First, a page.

The context was different then, but the points remain the same today. To briefly recap, Senate Republicans blocked President Obama’s judicial nominees, including three nominees to the D.C. Circuit Court of Appeals – which is regarded as the second-most powerful court in the land. Not only did Republicans weaponize the filibuster to stymie popular legislation, but they also denied President Obama’s judicial appointments an up-or-down vote on the Senate floor.
Democrats wisely responded with the nixing of the filibuster for cabinet-level and judicial nominees. They left an exception in place for the Supreme Court. But they acted far too slowly and ultimately ceded control of the chamber after the 2014 midterm elections. Two years later, Trump won the Electoral College with narrow wins in Michigan, Pennsylvania, and Wisconsin – but failing to capture the national popular vote.
Wielding their newfound power and taking full advantage of the Obama-era vacancies that they engineered – including a SCOTUS seat after refusing to even hold hearings for President Obama’s Supreme Court nominee, Merrick Garland – the GOP rammed its judicial nominees through the Senate. As soon as the filibuster got in their way, they killed it for Supreme Court nominees. Unlike Democrats, they did not hesitate.
They acted decisively after the death of Justice Ginsburg as well, voting on her replacement a mere week before the election – four years after saying that voters should decide a vacant Supreme Court seat in an election year.
None of President Trump’s nominees – Gorsuch, Kavanaugh, and Barrett – would be on the court today if not for Mitch McConnell’s use of the so-called “nuclear option” to kill the filibuster. What would have been a 5-4 liberal majority with Garland on the Court became a 6-3 conservative majority thanks to Republicans’ obstruction tactics and their swift reversal on the filibuster when it became politically expedient.
The lesson that Democrats should learn from this is that they should use their power when they have it to advance the public good – within the constraints of the Constitution. There is no constitutional right to the filibuster. In fact, I would argue that the filibuster itself is unconstitutional.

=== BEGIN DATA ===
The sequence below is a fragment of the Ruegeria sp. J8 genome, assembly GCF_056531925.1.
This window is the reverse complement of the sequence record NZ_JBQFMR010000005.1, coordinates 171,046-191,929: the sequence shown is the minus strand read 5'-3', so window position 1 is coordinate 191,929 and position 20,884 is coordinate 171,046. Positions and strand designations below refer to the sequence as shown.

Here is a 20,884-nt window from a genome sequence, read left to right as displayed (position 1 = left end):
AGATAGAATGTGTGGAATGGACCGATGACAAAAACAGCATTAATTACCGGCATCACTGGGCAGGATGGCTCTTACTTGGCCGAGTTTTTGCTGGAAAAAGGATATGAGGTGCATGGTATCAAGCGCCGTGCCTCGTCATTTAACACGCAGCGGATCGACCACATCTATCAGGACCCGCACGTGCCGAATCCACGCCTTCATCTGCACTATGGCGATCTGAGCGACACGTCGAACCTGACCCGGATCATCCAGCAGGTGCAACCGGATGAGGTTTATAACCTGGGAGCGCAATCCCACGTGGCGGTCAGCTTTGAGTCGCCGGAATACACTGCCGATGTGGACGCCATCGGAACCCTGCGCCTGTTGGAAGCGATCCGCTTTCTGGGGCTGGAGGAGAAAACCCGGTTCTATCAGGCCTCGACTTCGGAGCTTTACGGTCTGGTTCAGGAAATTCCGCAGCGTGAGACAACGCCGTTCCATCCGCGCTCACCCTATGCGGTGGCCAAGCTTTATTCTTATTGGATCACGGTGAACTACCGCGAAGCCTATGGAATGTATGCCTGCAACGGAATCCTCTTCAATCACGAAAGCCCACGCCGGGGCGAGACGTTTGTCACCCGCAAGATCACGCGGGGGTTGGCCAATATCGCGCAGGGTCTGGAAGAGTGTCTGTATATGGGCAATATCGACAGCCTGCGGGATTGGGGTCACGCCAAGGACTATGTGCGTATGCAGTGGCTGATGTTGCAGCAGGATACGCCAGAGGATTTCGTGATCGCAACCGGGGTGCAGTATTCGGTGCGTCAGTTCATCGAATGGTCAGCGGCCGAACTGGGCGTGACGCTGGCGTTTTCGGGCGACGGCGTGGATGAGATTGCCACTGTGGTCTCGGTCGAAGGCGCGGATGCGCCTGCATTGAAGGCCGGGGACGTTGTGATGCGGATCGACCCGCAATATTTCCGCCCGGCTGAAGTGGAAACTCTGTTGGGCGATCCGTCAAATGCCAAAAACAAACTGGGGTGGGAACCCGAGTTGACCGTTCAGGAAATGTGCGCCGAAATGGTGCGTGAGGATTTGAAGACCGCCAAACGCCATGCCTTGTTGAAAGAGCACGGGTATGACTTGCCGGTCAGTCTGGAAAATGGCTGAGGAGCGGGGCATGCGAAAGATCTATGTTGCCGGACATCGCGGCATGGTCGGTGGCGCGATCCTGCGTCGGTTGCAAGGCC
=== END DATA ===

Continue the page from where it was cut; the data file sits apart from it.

The Constitutional case for killing the filibuster
The Constitution requires the president to nominate judges and the Senate to offer its “advise and consent.” (The same is also true for Cabinet appointments, ambassadorship, etc.) That means debating and voting on nominations.
Confirmation requires only a majority threshold, something that the filibuster expressly denies. The Constitution does not grant the power to block lawfully-nominated judges for seats on the federal bench with a minority of votes. Republicans have essentially short-circuited the Constitution to suit their political goals.
The country was founded on the principle of majority rule. Indeed, the Vice President’s sole role – other than acting as the successor to the president in the case of death, resignation, or removal – is to cast a tie-breaking vote in an evenly divided Senate. The Founders expected the Senate to be a majority body and nothing else – except in specific circumstances, as outlined in the Constitution. Only a few exceptions require more than a majority: ratifying treaties, Constitutional amendments, and convicting an impeached president or members of the Cabinet.
I am not a constitutional scholar, but I can read the plain text of the Constitution and see that the Founders’ obvious intent was for the Senate to be a body where the majority carried the day – with few exceptions. So why keep this relic that makes an undemocratic body even less democratic?
The choice is clear. The filibuster must be eliminated.